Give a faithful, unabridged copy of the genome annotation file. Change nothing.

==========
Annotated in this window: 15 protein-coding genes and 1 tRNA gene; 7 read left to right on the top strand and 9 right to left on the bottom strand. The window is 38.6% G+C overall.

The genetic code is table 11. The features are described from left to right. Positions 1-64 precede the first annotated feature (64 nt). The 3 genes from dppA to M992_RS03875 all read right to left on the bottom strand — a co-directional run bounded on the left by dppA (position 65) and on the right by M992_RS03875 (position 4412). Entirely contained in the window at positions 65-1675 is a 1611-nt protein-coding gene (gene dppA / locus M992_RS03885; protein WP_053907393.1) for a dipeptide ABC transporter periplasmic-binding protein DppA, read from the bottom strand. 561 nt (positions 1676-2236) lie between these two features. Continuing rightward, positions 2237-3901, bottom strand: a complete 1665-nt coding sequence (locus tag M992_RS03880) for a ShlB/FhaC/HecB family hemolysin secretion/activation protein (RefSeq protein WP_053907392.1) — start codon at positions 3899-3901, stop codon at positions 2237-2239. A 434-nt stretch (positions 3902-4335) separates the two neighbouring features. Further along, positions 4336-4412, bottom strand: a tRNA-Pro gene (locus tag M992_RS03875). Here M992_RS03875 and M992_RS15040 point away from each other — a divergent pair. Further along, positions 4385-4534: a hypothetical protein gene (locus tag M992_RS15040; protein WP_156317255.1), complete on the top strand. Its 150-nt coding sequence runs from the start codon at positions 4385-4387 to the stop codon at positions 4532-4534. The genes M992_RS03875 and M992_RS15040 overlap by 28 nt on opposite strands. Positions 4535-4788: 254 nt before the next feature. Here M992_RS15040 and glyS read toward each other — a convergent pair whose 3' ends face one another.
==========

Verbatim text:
Annotated in this window: 15 protein-coding genes and 1 tRNA gene; 7 read left to right on the top strand and 9 right to left on the bottom strand. The window is 38.6% G+C overall.

The genetic code is table 11. The features are described from left to right. Positions 1-64 precede the first annotated feature (64 nt). The 3 genes from dppA to M992_RS03875 all read right to left on the bottom strand — a co-directional run bounded on the left by dppA (position 65) and on the right by M992_RS03875 (position 4412). Entirely contained in the window at positions 65-1675 is a 1611-nt protein-coding gene (gene dppA / locus M992_RS03885; protein WP_053907393.1) for a dipeptide ABC transporter periplasmic-binding protein DppA, read from the bottom strand. 561 nt (positions 1676-2236) lie between these two features. Continuing rightward, positions 2237-3901, bottom strand: a complete 1665-nt coding sequence (locus tag M992_RS03880) for a ShlB/FhaC/HecB family hemolysin secretion/activation protein (RefSeq protein WP_053907392.1) — start codon at positions 3899-3901, stop codon at positions 2237-2239. A 434-nt stretch (positions 3902-4335) separates the two neighbouring features. Further along, positions 4336-4412, bottom strand: a tRNA-Pro gene (locus tag M992_RS03875). Here M992_RS03875 and M992_RS15040 point away from each other — a divergent pair. Further along, positions 4385-4534: a hypothetical protein gene (locus tag M992_RS15040; protein WP_156317255.1), complete on the top strand. Its 150-nt coding sequence runs from the start codon at positions 4385-4387 to the stop codon at positions 4532-4534. The genes M992_RS03875 and M992_RS15040 overlap by 28 nt on opposite strands. Positions 4535-4788: 254 nt before the next feature. Here M992_RS15040 and glyS read toward each other — a convergent pair whose 3' ends face one another.